Featured in almost every Nicoyan meal, black beans contain high levels of anthocyanins, the important flavonoids in red onions and blueberries, and have 10 times the antioxidants of an equivalent serving of oranges. These hearty, one-pot meals are staples in Costa Rican kitchens, but should also find their place on the American dinner table. They are easy to make, high in nutritious vegetables and spices, and cost less than $1 a serving. Rich and hearty, they will serve as a main meal paired with corn tortillas or rice. You can do as the Nicoyans do – make a large batch of bean soup and then enjoy it all week.
8 cups water
4 cups low-sodium vegetable broth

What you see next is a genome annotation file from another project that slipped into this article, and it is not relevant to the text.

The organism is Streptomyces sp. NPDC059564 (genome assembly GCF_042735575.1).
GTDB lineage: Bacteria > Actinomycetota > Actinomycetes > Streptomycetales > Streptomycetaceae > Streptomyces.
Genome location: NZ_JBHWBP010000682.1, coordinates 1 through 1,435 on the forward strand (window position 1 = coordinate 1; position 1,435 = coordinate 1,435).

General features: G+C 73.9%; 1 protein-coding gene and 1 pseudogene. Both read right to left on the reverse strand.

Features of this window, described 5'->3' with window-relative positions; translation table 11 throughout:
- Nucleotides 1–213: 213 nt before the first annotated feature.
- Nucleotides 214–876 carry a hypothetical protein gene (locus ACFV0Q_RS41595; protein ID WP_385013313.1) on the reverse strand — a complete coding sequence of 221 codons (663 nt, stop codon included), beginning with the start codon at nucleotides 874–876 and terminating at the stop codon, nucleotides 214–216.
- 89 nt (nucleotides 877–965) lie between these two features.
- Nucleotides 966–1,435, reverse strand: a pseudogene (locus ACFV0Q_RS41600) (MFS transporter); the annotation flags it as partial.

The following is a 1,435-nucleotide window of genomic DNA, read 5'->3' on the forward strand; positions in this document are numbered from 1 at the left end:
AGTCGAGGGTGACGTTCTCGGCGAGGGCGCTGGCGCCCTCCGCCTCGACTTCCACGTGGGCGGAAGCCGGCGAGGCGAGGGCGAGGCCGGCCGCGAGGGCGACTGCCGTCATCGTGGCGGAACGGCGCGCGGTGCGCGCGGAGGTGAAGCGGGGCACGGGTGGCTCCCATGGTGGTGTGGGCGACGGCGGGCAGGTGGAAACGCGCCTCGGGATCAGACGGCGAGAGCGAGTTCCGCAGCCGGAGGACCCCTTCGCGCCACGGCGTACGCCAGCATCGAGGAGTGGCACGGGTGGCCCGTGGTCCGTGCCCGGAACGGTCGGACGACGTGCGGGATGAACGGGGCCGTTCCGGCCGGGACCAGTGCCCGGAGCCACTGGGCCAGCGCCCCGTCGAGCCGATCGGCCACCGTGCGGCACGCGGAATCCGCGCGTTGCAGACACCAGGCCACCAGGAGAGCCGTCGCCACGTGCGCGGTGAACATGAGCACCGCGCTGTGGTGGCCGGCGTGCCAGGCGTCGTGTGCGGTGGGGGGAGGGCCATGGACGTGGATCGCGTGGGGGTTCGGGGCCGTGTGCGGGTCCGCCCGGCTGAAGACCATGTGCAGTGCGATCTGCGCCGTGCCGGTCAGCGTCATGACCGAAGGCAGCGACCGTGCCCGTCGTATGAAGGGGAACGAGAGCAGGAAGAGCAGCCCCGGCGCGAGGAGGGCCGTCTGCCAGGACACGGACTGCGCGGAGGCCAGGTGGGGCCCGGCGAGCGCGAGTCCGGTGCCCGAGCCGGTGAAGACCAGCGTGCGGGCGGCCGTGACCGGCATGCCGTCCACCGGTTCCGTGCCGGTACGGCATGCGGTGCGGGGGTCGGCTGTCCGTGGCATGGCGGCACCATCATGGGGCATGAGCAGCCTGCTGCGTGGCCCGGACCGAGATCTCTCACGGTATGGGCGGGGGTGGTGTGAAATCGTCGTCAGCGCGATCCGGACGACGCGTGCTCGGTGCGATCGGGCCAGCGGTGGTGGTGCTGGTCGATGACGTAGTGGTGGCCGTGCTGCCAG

1 cup rice
1 sweet onion (like Vidalia), minced
3 cloves garlic, minced
1 chayote squash, cubed
1 carrot, peeled and cut into 1⁄4-inch rounds
1 white sweet potato, peeled and cubed
1 tiquisque,* peeled and cubed Salt and pepper (optional)
In a soup pot, combine all ingredients and bring to a boil.
Reduce heat to a low simmer and cook for 30 minutes, or until rice is cooked through.
Add salt and pepper to taste before serving.
*Tiquisque is a variety of taro common in Costa Rica. It looks like a hairy, ugly potato and is often sold in Latin or other ethnic markets. If you can’t find it at nearby stores, feel free to substitute with potatoes.
The Blue Zones Kitchen fuses scientific reporting, National Geographic photography and 100 recipes that may help you live to 100. The Blue Zones’ food tradition is going the way of the dodo bird, thanks to the encroachment of the American Food Culture.Learn More